Organic material acquires Carbon-14 through processes like respiration, digestion, etc. from the environment. Once it dies it no longer acquires any new Carbon-14. Carbon-14 is unstable and eventually decays into Nitrogen-14 (and a beta particle). It is unknown exactly when each molecule will decay, however, the pattern in which a *group* will decay is very predictable, but not exact. The amount of Carbon-14 atoms (that have not decayed into Nitrogen-14 + beta particle) is halved every ~5730 years. The Carbon-13 and Carbon-12 atoms never decay. So by taking the percentage of Carbon-14 atoms that still exist in the dead material, and doing a bit of calculus, you can determine the approximate age.

edit: found this page when looking for a picture

http://www.personal.psu.edu/users/s/a/sab5235/research.html

this might help too

https://en.wikipedia.org/wiki/Beta_decay
Post Tue Jun 25, 2013 3:57 pm
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Captiv8



Joined: 25 Aug 2006
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 Reply with quote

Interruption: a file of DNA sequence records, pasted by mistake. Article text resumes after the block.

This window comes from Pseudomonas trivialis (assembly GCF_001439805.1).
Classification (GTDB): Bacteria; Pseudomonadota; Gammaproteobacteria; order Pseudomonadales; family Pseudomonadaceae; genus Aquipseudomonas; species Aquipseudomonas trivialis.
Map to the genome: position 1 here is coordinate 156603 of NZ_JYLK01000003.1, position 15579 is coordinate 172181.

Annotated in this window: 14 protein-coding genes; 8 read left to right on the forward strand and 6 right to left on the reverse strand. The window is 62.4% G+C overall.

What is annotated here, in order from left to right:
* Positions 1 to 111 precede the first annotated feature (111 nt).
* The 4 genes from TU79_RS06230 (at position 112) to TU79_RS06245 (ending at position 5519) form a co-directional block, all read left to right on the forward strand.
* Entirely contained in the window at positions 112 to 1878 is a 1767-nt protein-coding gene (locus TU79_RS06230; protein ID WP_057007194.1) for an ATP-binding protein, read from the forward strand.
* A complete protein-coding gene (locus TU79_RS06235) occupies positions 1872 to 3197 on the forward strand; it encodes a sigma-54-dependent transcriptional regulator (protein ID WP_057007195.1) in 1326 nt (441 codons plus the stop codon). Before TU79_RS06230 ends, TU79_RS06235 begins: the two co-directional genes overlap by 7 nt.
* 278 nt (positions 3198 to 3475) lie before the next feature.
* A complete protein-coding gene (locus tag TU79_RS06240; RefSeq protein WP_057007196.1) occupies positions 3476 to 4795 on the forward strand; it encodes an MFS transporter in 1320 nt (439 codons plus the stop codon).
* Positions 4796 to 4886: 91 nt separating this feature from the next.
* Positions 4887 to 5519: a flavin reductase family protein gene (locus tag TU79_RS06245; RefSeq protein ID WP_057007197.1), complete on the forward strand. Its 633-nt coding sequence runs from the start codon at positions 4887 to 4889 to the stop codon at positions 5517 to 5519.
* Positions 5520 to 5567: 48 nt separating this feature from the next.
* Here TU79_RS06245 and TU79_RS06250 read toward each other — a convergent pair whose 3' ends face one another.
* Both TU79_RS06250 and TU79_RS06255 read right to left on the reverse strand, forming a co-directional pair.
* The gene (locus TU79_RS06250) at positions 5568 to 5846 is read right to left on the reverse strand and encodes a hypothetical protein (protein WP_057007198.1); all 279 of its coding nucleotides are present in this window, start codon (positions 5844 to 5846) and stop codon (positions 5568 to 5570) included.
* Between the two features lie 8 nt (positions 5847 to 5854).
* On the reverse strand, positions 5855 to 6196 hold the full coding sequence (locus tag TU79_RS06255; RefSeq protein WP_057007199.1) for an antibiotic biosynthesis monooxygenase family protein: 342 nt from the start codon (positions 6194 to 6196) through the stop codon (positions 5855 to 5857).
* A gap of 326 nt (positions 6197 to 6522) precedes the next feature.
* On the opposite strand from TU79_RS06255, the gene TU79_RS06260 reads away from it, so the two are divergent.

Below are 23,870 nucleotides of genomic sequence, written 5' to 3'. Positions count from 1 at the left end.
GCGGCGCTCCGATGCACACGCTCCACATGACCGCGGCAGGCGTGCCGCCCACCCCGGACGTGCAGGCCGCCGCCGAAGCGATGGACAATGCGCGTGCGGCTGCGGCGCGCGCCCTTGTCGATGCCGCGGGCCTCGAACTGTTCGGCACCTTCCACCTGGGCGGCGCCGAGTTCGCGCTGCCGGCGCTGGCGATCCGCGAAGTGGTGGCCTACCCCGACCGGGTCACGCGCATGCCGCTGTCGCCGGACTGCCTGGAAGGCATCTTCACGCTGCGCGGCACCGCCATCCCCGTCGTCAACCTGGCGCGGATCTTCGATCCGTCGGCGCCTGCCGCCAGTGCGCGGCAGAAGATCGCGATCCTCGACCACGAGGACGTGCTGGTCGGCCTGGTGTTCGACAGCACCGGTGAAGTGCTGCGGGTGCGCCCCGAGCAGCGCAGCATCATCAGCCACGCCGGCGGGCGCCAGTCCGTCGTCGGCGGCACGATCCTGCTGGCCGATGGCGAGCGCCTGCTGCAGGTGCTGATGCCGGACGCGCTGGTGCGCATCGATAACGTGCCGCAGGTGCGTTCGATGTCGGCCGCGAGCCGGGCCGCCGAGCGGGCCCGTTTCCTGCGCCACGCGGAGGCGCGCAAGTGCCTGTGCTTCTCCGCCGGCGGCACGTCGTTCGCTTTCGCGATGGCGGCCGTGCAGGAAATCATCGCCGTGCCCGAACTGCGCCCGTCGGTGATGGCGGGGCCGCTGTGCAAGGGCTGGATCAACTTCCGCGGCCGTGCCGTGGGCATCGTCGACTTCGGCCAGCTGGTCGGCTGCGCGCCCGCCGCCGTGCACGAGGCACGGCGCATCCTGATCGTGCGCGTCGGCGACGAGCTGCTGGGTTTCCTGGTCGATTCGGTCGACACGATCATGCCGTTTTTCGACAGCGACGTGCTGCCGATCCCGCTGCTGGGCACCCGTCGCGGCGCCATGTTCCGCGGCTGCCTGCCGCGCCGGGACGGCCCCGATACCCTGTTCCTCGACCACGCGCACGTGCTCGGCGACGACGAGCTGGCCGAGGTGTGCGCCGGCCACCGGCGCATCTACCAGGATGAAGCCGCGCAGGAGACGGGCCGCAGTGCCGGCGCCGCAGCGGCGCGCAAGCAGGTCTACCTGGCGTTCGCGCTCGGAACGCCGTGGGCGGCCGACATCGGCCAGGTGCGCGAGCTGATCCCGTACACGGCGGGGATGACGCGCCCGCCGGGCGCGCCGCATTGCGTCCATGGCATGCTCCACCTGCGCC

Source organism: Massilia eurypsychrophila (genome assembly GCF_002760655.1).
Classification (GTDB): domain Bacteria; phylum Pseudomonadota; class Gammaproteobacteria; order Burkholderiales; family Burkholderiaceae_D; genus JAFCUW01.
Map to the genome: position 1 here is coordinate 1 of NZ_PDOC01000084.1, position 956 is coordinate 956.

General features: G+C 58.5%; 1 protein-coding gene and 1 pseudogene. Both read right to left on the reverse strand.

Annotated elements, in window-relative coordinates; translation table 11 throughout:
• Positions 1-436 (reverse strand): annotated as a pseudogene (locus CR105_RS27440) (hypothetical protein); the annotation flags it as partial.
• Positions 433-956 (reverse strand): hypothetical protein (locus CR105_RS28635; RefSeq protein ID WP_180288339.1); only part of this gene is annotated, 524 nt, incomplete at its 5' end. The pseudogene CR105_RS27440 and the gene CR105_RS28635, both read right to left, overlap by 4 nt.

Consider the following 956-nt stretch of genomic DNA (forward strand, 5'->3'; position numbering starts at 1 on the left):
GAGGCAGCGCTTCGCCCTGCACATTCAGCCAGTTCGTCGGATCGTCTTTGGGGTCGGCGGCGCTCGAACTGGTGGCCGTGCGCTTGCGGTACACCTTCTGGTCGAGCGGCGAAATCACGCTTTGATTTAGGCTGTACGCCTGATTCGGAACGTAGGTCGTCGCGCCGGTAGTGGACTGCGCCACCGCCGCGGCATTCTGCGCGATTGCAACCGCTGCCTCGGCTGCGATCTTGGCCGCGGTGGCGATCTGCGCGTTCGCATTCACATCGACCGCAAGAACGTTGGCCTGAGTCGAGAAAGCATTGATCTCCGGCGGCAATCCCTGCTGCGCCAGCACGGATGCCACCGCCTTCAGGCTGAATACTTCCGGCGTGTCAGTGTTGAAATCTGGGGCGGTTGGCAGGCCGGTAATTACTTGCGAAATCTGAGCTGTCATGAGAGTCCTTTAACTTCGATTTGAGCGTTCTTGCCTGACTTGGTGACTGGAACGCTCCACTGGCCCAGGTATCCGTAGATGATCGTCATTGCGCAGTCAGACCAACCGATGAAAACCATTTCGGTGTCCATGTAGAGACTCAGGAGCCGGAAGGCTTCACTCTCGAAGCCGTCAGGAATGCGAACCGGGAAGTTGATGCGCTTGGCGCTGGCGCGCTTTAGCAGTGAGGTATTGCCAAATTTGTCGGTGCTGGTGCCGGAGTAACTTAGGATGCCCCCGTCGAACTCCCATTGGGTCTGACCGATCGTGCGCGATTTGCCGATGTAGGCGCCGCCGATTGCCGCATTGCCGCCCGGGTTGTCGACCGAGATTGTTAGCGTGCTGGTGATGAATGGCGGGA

I'm not into dating carbon either.
Post Tue Jun 25, 2013 5:48 pm
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Plum Puddin'



Joined: 26 May 2008
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Location: Barter Town
 Reply with quote  

What's this thread about?

Do you not believe it is accurate or are you saying you just don't get it?

I don't get quantum astrophysics.

I also don't get how Nerds get so much flavor into such a tiny piece of candy.

Fuckin' science bitch.
Post Tue Jun 25, 2013 11:32 pm
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T-Wrex
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I don't get Christian Mingle.
Post Tue Jun 25, 2013 11:33 pm
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Plum Puddin'